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The Name Game: Use of Words Composed of Letters of the English Alphabet as a Source of Novel Bioactive Peptides

Elsevier B.V.
Publication Date
  • Medicinal/Pharmaceutical Chemistry > Drug Design And Discovery
  • Medichem/0301002
  • Design
  • Musicology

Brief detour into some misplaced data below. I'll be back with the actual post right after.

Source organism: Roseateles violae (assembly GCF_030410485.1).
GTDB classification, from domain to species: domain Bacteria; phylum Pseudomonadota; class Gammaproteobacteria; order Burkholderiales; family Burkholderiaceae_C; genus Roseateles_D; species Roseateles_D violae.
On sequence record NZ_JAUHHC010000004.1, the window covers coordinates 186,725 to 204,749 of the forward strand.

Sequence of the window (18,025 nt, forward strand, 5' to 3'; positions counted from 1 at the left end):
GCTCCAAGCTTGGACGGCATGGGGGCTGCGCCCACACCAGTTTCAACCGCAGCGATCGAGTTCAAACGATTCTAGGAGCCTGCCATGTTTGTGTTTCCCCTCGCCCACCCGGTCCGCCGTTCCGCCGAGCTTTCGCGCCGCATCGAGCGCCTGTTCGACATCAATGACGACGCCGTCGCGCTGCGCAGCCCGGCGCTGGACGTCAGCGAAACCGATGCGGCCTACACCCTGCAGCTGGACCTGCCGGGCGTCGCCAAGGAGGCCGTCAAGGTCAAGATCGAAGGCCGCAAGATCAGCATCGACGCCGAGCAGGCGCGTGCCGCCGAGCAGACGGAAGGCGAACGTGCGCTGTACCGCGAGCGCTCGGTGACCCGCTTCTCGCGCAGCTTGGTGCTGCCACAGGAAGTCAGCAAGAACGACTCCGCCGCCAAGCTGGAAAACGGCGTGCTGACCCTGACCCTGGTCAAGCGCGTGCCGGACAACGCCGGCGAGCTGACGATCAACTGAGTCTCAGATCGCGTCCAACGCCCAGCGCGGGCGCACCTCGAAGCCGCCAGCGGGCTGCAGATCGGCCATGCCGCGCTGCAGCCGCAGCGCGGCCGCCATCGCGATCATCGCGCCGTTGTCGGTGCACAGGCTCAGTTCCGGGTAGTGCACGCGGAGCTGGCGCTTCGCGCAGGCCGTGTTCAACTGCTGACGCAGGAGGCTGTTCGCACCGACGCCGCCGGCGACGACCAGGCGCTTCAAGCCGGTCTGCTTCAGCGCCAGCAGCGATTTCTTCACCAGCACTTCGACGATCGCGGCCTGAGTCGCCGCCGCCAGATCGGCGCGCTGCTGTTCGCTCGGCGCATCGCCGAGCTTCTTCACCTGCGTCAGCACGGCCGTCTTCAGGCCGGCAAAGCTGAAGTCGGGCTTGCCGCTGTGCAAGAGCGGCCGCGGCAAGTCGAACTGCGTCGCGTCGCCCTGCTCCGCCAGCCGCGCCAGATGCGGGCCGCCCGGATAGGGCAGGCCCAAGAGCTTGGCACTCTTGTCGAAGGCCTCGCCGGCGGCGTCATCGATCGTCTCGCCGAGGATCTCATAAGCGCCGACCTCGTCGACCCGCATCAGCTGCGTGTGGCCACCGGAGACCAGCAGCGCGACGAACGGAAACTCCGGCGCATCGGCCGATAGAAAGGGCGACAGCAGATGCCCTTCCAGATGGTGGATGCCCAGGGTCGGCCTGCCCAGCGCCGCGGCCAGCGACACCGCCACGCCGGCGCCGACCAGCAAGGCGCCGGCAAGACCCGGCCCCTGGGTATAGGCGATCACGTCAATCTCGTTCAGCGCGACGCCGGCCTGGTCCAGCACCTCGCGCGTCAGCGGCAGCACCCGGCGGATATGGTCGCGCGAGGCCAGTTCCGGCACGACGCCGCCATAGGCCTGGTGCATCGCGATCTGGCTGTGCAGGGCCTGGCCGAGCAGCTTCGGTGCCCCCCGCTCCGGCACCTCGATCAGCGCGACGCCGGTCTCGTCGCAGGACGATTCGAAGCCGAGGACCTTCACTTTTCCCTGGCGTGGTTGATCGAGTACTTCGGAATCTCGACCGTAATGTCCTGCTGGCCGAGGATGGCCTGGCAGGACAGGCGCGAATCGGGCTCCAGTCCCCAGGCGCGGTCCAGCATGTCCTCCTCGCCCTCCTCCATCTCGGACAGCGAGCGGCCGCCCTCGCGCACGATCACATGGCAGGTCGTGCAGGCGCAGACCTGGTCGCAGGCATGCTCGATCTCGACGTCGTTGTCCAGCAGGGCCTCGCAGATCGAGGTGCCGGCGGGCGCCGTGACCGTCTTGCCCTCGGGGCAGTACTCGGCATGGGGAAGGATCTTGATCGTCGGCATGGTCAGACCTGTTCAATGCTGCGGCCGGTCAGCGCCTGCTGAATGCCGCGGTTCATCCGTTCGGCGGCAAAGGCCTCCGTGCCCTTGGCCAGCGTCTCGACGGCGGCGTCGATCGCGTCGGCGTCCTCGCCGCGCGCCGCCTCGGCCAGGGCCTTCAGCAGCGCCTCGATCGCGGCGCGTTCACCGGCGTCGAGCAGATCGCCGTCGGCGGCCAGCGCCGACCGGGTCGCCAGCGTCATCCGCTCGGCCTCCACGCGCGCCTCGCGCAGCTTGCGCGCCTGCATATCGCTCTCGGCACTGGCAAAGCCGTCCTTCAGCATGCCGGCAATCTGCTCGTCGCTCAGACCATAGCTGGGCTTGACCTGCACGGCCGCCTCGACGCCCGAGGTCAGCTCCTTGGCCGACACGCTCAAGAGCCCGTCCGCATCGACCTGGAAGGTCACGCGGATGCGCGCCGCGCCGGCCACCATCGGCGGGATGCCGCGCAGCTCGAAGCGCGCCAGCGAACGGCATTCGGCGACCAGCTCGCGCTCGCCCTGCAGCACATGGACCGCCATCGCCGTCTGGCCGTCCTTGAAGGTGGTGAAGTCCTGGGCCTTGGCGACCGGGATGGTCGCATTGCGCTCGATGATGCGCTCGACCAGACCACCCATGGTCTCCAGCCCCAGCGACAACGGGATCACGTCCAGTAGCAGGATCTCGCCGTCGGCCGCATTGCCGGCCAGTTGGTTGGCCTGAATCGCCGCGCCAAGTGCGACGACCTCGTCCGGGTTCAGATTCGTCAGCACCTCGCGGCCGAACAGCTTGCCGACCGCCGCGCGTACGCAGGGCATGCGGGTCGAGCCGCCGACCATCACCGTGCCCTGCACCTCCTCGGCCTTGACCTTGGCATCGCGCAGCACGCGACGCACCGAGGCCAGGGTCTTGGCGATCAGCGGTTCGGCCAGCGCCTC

“The world hath noted, and your name is great…” [Act II. Scene III. Othello, the Moor of Venice, by William Shakespeare]. The Name Game was a popular rock and roll song performed by the singer, Shirley Ellis, in 1965. Most people who were adolescents at that time will undoubtedly be able to recall the music and possibly some of the lyrics (“Shirley, Shirley bo Birley Bonana fanna fo Firley, Fee fy mo Mirley, Shirley!…”). In a variation of the name game strategy, this article proposes to use words that are composed of the letters of the English alphabet, such as surnames and given names, as a source of ideas for the design of novel, bioactive peptides. An example that uses the name of the current United States Secretary of State, Colin Powell, is provided to illustrate the hypothesis presented.

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